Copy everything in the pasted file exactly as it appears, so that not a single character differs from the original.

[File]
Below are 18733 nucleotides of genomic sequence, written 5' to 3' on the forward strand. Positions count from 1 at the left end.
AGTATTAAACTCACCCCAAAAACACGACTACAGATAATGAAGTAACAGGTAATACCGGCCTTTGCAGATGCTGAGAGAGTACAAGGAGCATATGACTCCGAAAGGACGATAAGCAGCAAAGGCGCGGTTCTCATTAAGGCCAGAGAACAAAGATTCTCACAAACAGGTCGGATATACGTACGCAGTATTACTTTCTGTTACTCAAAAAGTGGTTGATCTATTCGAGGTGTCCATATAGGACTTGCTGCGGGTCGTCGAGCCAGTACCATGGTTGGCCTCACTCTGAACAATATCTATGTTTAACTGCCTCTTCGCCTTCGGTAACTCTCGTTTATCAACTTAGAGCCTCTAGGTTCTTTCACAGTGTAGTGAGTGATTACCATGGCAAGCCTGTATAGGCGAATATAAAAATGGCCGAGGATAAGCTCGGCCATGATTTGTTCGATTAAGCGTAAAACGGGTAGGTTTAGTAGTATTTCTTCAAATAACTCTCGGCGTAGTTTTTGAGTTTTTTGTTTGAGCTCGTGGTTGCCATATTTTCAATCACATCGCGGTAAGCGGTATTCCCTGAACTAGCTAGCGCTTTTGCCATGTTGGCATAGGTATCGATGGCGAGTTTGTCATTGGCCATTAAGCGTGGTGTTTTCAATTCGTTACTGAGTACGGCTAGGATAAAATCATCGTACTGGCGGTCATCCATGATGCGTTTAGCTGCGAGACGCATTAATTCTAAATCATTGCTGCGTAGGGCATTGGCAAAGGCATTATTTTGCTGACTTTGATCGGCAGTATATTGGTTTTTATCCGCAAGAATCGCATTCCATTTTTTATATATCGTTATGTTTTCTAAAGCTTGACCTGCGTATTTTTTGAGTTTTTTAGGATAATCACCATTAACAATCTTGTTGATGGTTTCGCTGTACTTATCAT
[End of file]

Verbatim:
Below are 18733 nucleotides of genomic sequence, written 5' to 3' on the forward strand. Positions count from 1 at the left end.
AGTATTAAACTCACCCCAAAAACACGACTACAGATAATGAAGTAACAGGTAATACCGGCCTTTGCAGATGCTGAGAGAGTACAAGGAGCATATGACTCCGAAAGGACGATAAGCAGCAAAGGCGCGGTTCTCATTAAGGCCAGAGAACAAAGATTCTCACAAACAGGTCGGATATACGTACGCAGTATTACTTTCTGTTACTCAAAAAGTGGTTGATCTATTCGAGGTGTCCATATAGGACTTGCTGCGGGTCGTCGAGCCAGTACCATGGTTGGCCTCACTCTGAACAATATCTATGTTTAACTGCCTCTTCGCCTTCGGTAACTCTCGTTTATCAACTTAGAGCCTCTAGGTTCTTTCACAGTGTAGTGAGTGATTACCATGGCAAGCCTGTATAGGCGAATATAAAAATGGCCGAGGATAAGCTCGGCCATGATTTGTTCGATTAAGCGTAAAACGGGTAGGTTTAGTAGTATTTCTTCAAATAACTCTCGGCGTAGTTTTTGAGTTTTTTGTTTGAGCTCGTGGTTGCCATATTTTCAATCACATCGCGGTAAGCGGTATTCCCTGAACTAGCTAGCGCTTTTGCCATGTTGGCATAGGTATCGATGGCGAGTTTGTCATTGGCCATTAAGCGTGGTGTTTTCAATTCGTTACTGAGTACGGCTAGGATAAAATCATCGTACTGGCGGTCATCCATGATGCGTTTAGCTGCGAGACGCATTAATTCTAAATCATTGCTGCGTAGGGCATTGGCAAAGGCATTATTTTGCTGACTTTGATCGGCAGTATATTGGTTTTTATCCGCAAGAATCGCATTCCATTTTTTATATATCGTTATGTTTTCTAAAGCTTGACCTGCGTATTTTTTGAGTTTTTTAGGATAATCACCATTAACAATCTTGTTGATGGTTTCGCTGTACTTATCAT